Whooping Cough in Babies: Causes, Symptoms & Treatment

Whooping Cough in Babies

A whooping cough in babies, the bacterial infection once on the decline is staging a comeback and is on the rise in the recent times. A whooping cough also called pertussis can be particularly risky in infants because the infection may generate a sticky, thick mucus in the airway and the throat which can obstruct the breathing in babies whose airways are slight and whose lungs are still in the developing stages.

Video : Whooping Cough in Babies: Causes, Symptoms & Prevention

The human immune system is capable of fighting most coughs caused by viruses. But whooping cough may need medical intervention because it is a bacterial infection instead of a viral. A whooping cough in its initial phase may manifest itself in the form of cold-like symptoms. Whooping cough in babies if not treated timely and suitably, may convert into pneumonia which can be life-threatening.

What is Whooping Cough?

Whooping cough or pertussis is an infection of the lungs caused by a bacterium called Bordetella pertussis. The lung, windpipe, and airways may get inflamed due to the infection resulting in a violent, persistent cough. This kind of a cough may last longer and is usually more severe as compared to coughs caused by viral infections.

A whooping cough gets its name from the peculiar birdlike “whooping” sound an infected child tends to make during his efforts to breathe deeply between coughs. However, babies who get infected with whooping cough may not be robust enough to make this typical whooping sound.

Is It Contagious?

A whooping cough can be extremely contagious. The air-borne bacteria is easily transmissible by direct physical contact or through simply breathing in the bacteria infected air. If an infected person happens to sneeze or coughs around a baby, the bacteria can pass on to the baby through the breathing process infecting the baby as well.

Causes of Whooping Cough in Infants

Infants are likely to get infected by whooping cough because it is highly contagious and can spread easily. The early symptoms of whooping cough may be similar to that of a common cold. So an adult may not be aware that he has a whooping cough until much later during which time he can transfer the infection to a baby.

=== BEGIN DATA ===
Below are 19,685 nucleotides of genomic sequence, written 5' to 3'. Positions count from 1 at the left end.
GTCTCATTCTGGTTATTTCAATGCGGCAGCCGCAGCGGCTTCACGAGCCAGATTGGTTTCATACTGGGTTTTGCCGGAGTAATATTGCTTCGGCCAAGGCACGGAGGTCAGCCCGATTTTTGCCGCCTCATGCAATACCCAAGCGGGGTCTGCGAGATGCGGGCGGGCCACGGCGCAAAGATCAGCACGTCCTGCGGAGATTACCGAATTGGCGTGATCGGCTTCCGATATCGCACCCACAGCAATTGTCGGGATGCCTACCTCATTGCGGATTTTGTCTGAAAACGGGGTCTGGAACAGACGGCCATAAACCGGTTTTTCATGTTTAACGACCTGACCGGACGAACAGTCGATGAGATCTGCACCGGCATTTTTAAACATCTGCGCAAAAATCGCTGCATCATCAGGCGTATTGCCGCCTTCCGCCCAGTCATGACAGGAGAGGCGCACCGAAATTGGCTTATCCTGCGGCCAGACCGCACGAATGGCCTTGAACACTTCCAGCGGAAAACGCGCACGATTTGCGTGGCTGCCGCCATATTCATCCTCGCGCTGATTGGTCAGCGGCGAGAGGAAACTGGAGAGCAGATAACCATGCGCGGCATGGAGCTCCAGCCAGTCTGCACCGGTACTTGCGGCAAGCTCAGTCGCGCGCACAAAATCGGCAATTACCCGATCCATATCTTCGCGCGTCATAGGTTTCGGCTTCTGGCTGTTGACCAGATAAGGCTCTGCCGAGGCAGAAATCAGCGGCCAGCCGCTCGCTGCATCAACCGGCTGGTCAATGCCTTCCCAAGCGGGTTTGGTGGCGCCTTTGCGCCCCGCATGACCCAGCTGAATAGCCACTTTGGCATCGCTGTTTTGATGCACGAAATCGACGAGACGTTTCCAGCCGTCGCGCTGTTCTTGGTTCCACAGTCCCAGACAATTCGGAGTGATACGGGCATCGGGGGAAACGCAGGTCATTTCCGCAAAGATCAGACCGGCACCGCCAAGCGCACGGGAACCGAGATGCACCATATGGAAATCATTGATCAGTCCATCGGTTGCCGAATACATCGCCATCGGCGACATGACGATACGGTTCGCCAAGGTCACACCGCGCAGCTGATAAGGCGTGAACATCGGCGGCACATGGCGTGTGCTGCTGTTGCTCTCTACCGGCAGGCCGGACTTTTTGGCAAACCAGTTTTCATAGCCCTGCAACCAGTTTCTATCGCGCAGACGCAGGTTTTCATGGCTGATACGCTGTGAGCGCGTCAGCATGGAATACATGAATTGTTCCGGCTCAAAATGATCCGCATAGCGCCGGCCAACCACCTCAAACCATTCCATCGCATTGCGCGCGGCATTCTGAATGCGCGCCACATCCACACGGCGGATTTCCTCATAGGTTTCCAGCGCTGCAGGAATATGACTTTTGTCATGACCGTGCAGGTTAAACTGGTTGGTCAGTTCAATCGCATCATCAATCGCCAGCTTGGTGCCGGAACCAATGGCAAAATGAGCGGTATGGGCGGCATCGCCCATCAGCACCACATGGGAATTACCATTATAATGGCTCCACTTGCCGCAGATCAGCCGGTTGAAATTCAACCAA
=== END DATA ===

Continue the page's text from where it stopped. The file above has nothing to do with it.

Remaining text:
Infants receive their first vaccination for whooping cough when they turn two. Even then they may not have sufficient immunity against the disease till they have received a minimum three whooping cough vaccination shots. Hence, they are dependent on others to provide them protection from the infection by being vaccinated and by not spreading the infection to them. Studies suggest that most babies get whooping cough from a member of their family.

Moreover, immunity from a whooping cough tends to wear off with time. So if an infant was vaccinated earlier, it is important to follow up the vaccination with pertussis booster vaccine as the child grows up to ensure protection from the disease.

Signs & Symptoms

Symptoms of a whooping cough usually get manifested after 5 to 10 days of exposure to the bacterial infection, though in some cases it may take more than two weeks as well. Symptoms of a whooping cough may develop in stages and are usually prolonged. The early signs of whooping cough may be quite different from the signs that develop later on.

1. Earlier Symptoms

Whooping cough normally starts with flu or cold-like symptoms such as a runny nose, sneezing, a mild cough which can persist for about two weeks after which severe and violent coughing begins. Some babies may also run a low-grade fever.


2. Later Symptoms

This stage can last for a period of one to six weeks though it may get extended for up to ten weeks in some cases. An infected baby at this point may suffer from violent coughing bouts. An infant suffering from whooping cough will usually cough continuously for 20 to 30 seconds and then fight to breath until the next bout of coughing starts. The breathing may be laboured and strenuous.